Underwater in BoholBy Antonio M. Claparols |Philippine Daily Inquirer
It’s been a long while since I returned to the ocean, my “home,” so to speak, second to the forests. To see and marvel at the richness of the seas! The biodiversity is indeed unmatched!
This story begins in Bohol, an island in Central Visayas, rich in culture and, if I am not mistaken, one of the two provinces declared as a cantonal republic after the war for independence from Spain (the other is Negros).
We went to Loboc, viewing the rich and clean Loboc River along the way. Eventually, we also met with the smallest primates in the world, the tarsiers. These mammals sleep in the daytime and are awake at night, like bats. They gestate for six months and give birth to only one offspring.
Then off we went to Balicasag Island, world-famous for its marine biodiversity, along with Pamilacan and other areas in Bohol.
We saw gigantic turtles, many of them just swimming freely, as well as schools of jackfish. The coral reefs are considered among the most diverse on the planet, and are said to be even richer than the Great Barrier Reef in Australia.
Our being part of the “coral triangle” explains why we host the most diverse marine species in the world. We should take pride in that!
It was sheer joy to be back in the water. It was while scuba-diving long ago, in the 1970s, that we were educated and exposed to the environment and its crucial role in our lives. It was our “baptism of water” to the advocacy now being pursued for a lifetime.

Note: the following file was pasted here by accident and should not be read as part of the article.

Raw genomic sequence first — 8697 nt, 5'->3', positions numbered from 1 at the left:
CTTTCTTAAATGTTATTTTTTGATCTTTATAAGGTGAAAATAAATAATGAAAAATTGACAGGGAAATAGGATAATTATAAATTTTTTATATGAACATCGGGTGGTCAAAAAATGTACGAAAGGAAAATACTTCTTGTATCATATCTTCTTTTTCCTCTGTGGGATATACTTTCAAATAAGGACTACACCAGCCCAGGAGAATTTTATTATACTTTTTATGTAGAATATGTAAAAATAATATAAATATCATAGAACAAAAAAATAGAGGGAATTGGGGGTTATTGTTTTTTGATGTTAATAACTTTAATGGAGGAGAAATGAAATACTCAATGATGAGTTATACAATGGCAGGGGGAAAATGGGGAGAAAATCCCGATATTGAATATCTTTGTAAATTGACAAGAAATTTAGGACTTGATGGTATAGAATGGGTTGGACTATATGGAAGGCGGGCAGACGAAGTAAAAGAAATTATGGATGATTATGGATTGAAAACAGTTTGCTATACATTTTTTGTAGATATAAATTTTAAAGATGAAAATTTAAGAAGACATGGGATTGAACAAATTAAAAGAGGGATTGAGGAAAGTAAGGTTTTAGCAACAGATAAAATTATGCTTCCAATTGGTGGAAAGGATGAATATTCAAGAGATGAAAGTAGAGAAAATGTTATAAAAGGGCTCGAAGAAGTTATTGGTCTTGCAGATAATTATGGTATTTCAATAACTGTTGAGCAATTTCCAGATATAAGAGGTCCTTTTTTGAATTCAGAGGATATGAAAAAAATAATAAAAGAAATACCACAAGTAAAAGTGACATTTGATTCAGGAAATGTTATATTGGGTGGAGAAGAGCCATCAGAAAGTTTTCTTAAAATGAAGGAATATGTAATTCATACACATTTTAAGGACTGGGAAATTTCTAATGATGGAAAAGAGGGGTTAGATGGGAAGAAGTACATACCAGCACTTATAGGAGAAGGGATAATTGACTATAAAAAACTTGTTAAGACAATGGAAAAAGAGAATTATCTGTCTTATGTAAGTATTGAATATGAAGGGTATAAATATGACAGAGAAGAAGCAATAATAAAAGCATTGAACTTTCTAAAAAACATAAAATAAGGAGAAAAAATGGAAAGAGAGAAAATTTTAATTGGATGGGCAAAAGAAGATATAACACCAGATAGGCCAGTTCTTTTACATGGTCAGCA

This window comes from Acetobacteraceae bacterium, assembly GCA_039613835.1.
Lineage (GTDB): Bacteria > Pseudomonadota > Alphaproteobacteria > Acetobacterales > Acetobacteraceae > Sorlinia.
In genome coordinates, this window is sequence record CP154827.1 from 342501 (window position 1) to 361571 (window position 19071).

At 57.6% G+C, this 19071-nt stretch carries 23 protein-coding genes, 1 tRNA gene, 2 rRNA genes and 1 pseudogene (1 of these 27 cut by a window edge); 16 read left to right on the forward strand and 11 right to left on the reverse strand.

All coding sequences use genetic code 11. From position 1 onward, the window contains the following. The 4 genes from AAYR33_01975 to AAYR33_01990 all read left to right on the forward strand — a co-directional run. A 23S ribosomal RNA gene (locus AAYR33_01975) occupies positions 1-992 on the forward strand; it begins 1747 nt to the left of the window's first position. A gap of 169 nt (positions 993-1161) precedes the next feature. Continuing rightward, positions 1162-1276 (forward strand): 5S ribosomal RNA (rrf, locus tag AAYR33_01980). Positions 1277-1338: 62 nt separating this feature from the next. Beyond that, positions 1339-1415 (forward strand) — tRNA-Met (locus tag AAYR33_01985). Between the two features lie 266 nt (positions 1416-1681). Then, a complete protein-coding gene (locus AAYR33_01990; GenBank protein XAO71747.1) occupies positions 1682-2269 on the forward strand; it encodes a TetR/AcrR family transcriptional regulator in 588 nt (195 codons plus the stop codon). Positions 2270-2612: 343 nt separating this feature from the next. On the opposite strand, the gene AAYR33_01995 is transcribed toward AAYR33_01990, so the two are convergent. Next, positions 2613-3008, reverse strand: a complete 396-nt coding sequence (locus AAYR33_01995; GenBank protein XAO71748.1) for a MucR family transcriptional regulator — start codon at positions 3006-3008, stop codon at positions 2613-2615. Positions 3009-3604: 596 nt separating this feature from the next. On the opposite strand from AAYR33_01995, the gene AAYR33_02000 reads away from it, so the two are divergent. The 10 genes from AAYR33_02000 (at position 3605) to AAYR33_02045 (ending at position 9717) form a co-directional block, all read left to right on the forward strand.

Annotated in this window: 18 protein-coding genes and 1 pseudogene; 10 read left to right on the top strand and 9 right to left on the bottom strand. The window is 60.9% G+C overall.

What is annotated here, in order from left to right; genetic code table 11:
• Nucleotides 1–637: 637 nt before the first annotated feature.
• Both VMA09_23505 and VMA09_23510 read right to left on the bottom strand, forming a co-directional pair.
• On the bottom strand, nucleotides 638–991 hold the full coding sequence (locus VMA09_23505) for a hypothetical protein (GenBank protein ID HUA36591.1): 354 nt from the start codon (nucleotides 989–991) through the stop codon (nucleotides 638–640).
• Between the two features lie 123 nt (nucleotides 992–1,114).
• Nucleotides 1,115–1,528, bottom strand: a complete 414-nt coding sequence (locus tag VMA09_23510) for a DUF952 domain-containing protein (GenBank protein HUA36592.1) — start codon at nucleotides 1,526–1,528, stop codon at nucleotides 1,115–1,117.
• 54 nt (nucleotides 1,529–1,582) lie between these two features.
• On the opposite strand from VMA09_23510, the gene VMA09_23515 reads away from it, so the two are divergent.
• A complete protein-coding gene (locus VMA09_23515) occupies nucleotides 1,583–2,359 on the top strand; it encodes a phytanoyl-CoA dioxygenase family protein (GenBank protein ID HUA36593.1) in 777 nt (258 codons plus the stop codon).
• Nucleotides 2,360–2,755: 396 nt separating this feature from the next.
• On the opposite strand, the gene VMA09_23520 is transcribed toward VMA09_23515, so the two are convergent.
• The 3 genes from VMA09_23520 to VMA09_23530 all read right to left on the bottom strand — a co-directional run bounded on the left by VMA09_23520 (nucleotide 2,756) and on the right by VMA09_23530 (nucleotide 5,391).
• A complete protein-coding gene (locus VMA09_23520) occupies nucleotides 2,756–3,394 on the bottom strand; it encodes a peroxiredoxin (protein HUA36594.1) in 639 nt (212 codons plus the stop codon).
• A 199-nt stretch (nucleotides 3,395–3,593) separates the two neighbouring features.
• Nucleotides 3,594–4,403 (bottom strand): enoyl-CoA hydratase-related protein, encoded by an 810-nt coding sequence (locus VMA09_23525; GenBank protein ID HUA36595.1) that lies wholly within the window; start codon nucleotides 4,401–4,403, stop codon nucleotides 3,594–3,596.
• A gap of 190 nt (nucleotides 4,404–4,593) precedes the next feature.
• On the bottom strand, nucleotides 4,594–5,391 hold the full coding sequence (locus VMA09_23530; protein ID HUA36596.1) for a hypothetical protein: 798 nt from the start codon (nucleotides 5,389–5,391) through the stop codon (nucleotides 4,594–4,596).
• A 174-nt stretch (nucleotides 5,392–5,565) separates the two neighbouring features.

I remember when Presidential Decree No. 1219, known as the “Coral Resources Development and Conservation Decree,” was issued by then President Ferdinand Marcos. We immediately went to Washington with Tom Garrett of the Animal Welfare Institute and lobbied with US Sen. Warren Magnuson to have Philippine corals included in the Lacey and Black Bass Act. It was amended and signed into law by US President Ronald Reagan in 1980, thus leading to the ban on Philippine corals from entering the United States.
In those days, one could find Philippine corals being sold as decor everywhere, from Paris to London to New York.
Unknown to many, this was one of our greatest achievements: Saving our corals and having them included as well in the Convention on International Trade in Endangered Species of Wild Fauna and Flora (or CITES), with the help of Dr. Ed Gomez of the University of the Philippines’ Marine Science Center, which today is an institute of great relevance.
Coral reefs, like mangrove swamps and estuaries, are vital ecosystems in the marine environment. Without them we will have no chain of life.
I am happy with the way Bohol has managed its environment, and hope that other provinces will follow in its footsteps.
I am proud to have gone back to our roots, our underwater classrooms, and to know that our marine species are thriving.
Let us protect and conserve our environment! This commitment has to be as deep as the sea.
Antonio M. Claparols is the president of the Ecological Society of the Philippines.